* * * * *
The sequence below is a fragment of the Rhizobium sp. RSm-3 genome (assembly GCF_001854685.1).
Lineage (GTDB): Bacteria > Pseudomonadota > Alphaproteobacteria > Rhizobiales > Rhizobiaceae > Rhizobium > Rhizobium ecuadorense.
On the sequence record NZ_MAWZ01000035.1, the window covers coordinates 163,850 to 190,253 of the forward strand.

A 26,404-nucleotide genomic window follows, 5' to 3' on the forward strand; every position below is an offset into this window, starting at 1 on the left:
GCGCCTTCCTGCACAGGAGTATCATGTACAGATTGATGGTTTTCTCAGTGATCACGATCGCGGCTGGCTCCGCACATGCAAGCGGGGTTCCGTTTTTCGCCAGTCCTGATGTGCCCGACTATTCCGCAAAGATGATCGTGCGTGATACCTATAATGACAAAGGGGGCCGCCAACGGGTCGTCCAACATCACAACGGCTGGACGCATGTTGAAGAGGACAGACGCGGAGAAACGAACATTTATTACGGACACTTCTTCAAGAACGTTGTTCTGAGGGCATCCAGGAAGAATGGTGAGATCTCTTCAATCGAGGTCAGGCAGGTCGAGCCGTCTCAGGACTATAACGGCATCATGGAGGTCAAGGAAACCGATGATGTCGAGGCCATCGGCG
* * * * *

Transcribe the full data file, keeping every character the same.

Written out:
The sequence below is a fragment of the Rhizobium sp. RSm-3 genome (assembly GCF_001854685.1).
Lineage (GTDB): Bacteria > Pseudomonadota > Alphaproteobacteria > Rhizobiales > Rhizobiaceae > Rhizobium > Rhizobium ecuadorense.
On the sequence record NZ_MAWZ01000035.1, the window covers coordinates 163,850 to 190,253 of the forward strand.

A 26,404-nucleotide genomic window follows, 5' to 3' on the forward strand; every position below is an offset into this window, starting at 1 on the left:
GCGCCTTCCTGCACAGGAGTATCATGTACAGATTGATGGTTTTCTCAGTGATCACGATCGCGGCTGGCTCCGCACATGCAAGCGGGGTTCCGTTTTTCGCCAGTCCTGATGTGCCCGACTATTCCGCAAAGATGATCGTGCGTGATACCTATAATGACAAAGGGGGCCGCCAACGGGTCGTCCAACATCACAACGGCTGGACGCATGTTGAAGAGGACAGACGCGGAGAAACGAACATTTATTACGGACACTTCTTCAAGAACGTTGTTCTGAGGGCATCCAGGAAGAATGGTGAGATCTCTTCAATCGAGGTCAGGCAGGTCGAGCCGTCTCAGGACTATAACGGCATCATGGAGGTCAAGGAAACCGATGATGTCGAGGCCATCGGCG